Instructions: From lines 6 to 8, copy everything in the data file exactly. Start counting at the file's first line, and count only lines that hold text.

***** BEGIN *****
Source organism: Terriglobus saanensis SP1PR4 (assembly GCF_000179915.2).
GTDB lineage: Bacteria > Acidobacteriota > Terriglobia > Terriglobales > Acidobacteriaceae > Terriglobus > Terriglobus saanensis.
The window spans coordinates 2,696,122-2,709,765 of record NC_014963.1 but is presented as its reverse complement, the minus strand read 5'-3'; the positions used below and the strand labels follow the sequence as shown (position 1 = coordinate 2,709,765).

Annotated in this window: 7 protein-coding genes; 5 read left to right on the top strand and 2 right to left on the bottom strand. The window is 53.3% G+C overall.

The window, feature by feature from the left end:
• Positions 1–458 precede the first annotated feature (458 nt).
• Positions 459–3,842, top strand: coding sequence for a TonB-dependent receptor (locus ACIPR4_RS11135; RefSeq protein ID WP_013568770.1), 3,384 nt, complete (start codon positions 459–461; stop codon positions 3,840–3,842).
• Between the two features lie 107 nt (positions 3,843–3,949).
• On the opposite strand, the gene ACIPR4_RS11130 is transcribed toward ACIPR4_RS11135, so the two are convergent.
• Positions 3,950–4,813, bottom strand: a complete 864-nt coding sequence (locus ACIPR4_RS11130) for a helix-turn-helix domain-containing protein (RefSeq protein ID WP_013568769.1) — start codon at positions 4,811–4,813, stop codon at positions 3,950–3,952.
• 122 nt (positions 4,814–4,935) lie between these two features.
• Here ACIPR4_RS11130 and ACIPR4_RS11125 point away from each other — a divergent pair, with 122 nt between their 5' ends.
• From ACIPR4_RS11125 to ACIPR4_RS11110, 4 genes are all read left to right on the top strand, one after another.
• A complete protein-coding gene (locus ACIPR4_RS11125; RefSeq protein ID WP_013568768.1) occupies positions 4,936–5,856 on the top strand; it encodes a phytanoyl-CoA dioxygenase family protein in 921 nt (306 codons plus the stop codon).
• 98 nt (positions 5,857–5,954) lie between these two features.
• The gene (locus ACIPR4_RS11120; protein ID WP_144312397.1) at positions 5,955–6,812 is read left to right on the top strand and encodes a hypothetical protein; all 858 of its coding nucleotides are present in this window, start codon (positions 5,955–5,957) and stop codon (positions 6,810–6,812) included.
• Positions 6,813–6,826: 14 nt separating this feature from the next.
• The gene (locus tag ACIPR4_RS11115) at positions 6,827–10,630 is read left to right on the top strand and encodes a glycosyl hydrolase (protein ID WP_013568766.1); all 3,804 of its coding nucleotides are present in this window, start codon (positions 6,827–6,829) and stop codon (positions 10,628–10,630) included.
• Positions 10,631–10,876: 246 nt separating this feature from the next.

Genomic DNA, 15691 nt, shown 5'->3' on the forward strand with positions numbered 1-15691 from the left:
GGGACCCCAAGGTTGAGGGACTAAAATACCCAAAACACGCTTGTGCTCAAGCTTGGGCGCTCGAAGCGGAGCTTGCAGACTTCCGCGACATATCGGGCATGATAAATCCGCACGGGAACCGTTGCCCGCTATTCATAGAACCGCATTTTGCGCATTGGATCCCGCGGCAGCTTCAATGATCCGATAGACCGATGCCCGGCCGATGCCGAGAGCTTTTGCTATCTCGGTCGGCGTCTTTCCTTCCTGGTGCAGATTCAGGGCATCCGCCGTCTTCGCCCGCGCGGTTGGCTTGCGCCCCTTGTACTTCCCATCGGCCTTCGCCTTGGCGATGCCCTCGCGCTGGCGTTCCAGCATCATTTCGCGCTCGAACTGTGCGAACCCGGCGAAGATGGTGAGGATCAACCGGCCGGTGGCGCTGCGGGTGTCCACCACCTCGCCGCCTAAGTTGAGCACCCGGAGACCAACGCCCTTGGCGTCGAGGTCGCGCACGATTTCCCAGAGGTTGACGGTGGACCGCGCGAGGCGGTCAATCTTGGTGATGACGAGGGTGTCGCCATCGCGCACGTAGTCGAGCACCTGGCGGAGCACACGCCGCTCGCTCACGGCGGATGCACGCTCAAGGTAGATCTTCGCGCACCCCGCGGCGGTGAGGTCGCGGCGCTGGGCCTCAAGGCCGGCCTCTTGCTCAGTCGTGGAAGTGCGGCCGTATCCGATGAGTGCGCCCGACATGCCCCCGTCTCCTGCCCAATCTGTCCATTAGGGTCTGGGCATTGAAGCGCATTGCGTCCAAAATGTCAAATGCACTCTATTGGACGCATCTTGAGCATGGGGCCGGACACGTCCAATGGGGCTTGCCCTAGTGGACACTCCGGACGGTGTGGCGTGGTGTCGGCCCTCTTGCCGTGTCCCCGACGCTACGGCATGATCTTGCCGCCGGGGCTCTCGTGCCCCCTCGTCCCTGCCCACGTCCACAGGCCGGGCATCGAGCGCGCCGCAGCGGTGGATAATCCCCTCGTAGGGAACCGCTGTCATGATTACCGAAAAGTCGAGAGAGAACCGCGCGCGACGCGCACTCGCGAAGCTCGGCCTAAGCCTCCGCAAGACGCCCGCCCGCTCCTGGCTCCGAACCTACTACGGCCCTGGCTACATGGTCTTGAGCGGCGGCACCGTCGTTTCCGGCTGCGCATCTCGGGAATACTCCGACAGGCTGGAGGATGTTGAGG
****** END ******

• Positions 1–458 precede the first annotated feature (458 nt).
• Positions 459–3,842, top strand: coding sequence for a TonB-dependent receptor (locus ACIPR4_RS11135; RefSeq protein ID WP_013568770.1), 3,384 nt, complete (start codon positions 459–461; stop codon positions 3,840–3,842).
• Between the two features lie 107 nt (positions 3,843–3,949).